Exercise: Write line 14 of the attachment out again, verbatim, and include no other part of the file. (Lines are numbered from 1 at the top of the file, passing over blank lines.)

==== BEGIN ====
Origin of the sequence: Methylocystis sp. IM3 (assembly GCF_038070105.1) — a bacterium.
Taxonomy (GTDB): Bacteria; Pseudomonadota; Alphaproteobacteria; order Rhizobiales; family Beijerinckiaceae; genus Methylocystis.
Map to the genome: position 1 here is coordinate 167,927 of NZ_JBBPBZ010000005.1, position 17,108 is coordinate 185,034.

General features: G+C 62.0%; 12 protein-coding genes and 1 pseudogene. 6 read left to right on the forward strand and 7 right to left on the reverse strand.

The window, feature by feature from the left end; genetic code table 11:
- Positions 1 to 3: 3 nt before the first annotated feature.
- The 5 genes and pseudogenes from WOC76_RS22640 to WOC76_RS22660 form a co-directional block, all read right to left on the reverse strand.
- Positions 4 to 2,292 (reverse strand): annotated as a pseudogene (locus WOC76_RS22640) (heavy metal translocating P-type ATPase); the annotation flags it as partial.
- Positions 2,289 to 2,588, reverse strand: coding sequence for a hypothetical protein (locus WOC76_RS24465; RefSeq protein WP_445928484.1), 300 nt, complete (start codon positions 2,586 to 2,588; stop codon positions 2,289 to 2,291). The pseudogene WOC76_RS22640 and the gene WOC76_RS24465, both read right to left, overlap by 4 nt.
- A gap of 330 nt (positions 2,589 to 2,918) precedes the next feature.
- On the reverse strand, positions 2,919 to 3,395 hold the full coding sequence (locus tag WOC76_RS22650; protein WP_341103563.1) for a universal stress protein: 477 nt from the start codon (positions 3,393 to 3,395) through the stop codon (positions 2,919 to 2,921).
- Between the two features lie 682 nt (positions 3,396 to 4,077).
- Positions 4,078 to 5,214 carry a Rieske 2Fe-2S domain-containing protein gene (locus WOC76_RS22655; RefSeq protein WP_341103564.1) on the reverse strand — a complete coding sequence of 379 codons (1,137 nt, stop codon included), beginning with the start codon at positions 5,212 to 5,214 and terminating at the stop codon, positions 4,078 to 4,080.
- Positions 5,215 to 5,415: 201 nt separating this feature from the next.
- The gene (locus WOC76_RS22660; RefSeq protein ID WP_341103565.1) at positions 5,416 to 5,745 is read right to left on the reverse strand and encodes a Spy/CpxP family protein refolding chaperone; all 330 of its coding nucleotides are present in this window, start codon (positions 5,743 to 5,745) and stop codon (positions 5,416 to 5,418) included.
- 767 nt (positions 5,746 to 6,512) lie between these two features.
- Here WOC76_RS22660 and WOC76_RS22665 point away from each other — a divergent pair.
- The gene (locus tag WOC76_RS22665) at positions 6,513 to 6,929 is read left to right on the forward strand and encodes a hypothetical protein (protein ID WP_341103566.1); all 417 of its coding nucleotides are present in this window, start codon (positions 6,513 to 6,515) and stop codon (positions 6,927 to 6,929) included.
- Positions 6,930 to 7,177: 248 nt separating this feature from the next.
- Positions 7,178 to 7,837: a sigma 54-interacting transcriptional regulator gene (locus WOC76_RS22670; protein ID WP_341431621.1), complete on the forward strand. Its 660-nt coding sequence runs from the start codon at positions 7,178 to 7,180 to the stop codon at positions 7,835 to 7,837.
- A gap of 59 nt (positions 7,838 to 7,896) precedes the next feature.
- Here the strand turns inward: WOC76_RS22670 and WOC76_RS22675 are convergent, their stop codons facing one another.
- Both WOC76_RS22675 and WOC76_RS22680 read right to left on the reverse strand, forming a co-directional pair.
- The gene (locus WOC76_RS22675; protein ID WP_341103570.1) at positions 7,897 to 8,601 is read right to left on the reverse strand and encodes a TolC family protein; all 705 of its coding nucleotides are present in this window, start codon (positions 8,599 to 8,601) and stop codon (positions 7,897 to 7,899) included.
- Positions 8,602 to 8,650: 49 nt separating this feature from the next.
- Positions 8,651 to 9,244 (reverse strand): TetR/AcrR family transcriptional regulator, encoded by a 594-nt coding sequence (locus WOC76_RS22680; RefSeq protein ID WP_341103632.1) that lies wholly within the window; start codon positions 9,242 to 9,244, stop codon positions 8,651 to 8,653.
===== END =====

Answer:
- Positions 5,215 to 5,415: 201 nt separating this feature from the next.